Robot 6

The Middle Ground #29 | Dear sir or madam, would you read my book?

If there’s one job in comics that I’m not sure that I’d want, it’d be the guy who has to tell everyone that J. Michael Straczynski isn’t writing the Superman or Wonder Woman series anymore (sorry, Alex). But if there’s another job, it’s PR person for an indie publisher.

See, Marvel and DC have it (relatively) easy when it comes to PR, at least when it comes to the comics internet: Sites like Newsarama, Comics Alliance or this very place are pretty much primed for almost any piece of (real) news that either publisher puts out, because news from either publisher – or, to a lesser extent, Image – is big news, both in terms of the fact that the companies are so big in the industry that they can set the news agenda if they try hard enough, and in terms of the fact that stories about Marvel and DC are what the majority of visitors to those sites want to read, and every website wants the hits, so they’ll go where the virtual money is. But for indie publishers, that’s not only not the case, but any and all press that gets released will have to fight for attention (and, let’s face it, normally lose) against the Marvel/DC PR for the day.

This came to mind yesterday, when I looked through this week’s shipping list and saw that Archaia’s Return Of The Dapper Men was coming out. Through sheer force of will – and, I think it’s fair to say, writer Jim McCann’s background with Marvel and just sheer likability – Dapper Men has somehow become a must-read book for me, and had managed to do so months before its release. How did that happen?

I mean, sure, yes: A lot of my interest comes from the fact that I’ve enjoyed everything I’ve read by McCann, and knowing that he and I share similar tastes in comics, TV shows and Marvel characters that need to have their own monthly series because they are awesome (Seriously, who wouldn’t want to read about Alison Blaire again every four weeks? Music-hating terrorists who hate joy, that’s who), but there’s a lot that’s the result of planning and subtle yet definite intent; McCann was talking about Dapper Men on his Twitter feed and in interviews for a long time, which would’ve provoked at least a “What is that damn thing he keeps talking about?” reaction from most anyone reading. But as the book moved along in terms of production, McCann and artist Janet K. Lee would also share glimpses of the book online and, as order deadlines were due, even get review copies in the hands of tastemakers to keep the book in fans’ minds – and, hopefully, get them telling their retailers that they’d like a copy.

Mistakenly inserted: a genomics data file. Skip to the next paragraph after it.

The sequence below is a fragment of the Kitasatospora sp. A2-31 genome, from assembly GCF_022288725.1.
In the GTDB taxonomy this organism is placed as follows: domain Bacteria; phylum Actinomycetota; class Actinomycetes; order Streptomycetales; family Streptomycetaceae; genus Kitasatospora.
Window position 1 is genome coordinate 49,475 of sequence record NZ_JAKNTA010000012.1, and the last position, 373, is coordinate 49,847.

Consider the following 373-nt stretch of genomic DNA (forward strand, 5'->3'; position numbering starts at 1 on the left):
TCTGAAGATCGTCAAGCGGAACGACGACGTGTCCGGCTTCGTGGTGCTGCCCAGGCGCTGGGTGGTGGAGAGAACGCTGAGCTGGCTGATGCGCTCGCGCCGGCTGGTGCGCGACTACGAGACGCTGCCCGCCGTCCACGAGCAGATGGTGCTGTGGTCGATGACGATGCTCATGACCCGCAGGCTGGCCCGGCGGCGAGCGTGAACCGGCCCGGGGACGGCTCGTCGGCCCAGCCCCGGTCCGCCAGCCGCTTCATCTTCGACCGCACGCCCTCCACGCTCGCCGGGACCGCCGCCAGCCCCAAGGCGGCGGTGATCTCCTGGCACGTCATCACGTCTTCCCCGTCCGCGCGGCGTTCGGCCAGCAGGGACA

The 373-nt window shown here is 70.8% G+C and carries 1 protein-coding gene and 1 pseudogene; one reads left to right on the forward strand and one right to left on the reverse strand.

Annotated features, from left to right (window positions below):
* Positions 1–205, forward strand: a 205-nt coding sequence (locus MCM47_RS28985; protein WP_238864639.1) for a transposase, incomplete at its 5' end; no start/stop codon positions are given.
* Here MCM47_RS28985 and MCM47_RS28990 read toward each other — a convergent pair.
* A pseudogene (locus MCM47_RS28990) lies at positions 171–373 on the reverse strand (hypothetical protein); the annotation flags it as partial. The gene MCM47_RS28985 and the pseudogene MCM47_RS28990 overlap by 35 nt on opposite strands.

It’s probably not a repeatable phenomenon – How many other indie writers would have McCann’s experience, or personableness? – but there’s some kind of lesson in there about how to bring people to your comic, about making people aware of it without selling them, and letting others tell people how good it is when it counts. Of course, I could be wrong, but I’ll be spending my $30-odd on a copy, so it worked for me, if nothing else.

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3 Comments

I always tell people that I spend about a month writing the Pinocchio, Vampire Slayer books and about seven months promoting them. It’s not something I particularly enjoy, but on the indie side you have to make that effort.

Jim, of course, is extremely skilled at PR. But he’s backed it up by putting out great comics.

Dean Haspiel told me in an interview its 40% work and 60% promoting it. Although McCann is probably the most recent example of a good self-marketer, people who’ve done it successfully before are the pre-Vertigo Brian Wood (Brian Wood Month, anyone?), early 00 Warren Ellis and Mark Millar. Some have done well by being relatively mum — Garth Ennis comes to mind.

This in part is due to less-than-stunning PR by comic companies by and large, but also an extension of the freelance nature of comics. Comic creators as of late have also gone into hiring their own personal PR people — in addition to agents — such as Robert Kirkman’s hired PR firm The Workshop, which suppliments Image’s PR, as well as the work of Jeff “Jah Furry” Newelt, who has been brought on by several comic creators to get the word out about a title — supplimenting the publisher’s own efforts.

I’m surprised there isn’t more third-party publicists in comics — even if its an extension of an agent’s work.

It seems to me that in order to get attention to you product, you need to have written something for Marvel or DC.

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